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Thread: A Console Gamer's Year-Long Experiment With the PC

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    That Guy You Hate RPGamer Staff omegabyte's Avatar
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    A Console Gamer's Year-Long Experiment With the PC

    Over the course of the year, RPGamer's senior reviewer put aside his consoles in favor of a PC specifically designed for the living room. This is how it turned out.

    Read the article here
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    Great article! I think you highlight some of the reasons why PC gaming wasn't even something I thought about until now. My brother thinks that the new desktop he gave me will be able to keep up with new PC games for the next 4 years at least, which feels too short for it to be useful for gaming exclusively. Which is why this computer is also a big data storage unit.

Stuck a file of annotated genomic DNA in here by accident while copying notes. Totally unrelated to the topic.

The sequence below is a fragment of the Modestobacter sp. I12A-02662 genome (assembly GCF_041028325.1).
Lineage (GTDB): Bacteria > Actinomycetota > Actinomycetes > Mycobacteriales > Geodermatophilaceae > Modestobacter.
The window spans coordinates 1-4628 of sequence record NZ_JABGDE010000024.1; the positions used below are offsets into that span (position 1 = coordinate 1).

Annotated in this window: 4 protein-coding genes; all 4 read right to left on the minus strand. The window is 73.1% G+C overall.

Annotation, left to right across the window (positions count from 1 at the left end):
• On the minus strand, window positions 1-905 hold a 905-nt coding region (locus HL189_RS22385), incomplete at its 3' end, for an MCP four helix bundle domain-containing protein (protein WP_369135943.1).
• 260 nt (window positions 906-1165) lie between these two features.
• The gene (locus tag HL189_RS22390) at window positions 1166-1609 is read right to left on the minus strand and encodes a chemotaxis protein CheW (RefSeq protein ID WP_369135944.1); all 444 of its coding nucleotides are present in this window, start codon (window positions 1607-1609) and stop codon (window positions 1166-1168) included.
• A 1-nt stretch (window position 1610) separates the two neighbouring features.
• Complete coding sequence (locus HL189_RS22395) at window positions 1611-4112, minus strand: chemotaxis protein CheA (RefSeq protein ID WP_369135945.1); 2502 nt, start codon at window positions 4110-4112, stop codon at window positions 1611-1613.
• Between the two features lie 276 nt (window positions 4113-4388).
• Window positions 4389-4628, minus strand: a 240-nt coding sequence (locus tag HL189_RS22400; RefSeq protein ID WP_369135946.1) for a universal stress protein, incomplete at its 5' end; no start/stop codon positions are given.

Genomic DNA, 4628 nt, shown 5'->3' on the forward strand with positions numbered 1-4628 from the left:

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    I think steam will fix some of your issues, they have started pushing for the "big screen" which will let you play games on a TV. I think this push is due to them getting into the console wars and the rise of OUYA which could use the android version of steam.

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    Member flamethrower's Avatar
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    Adrian, thank you for sharing your thoughts.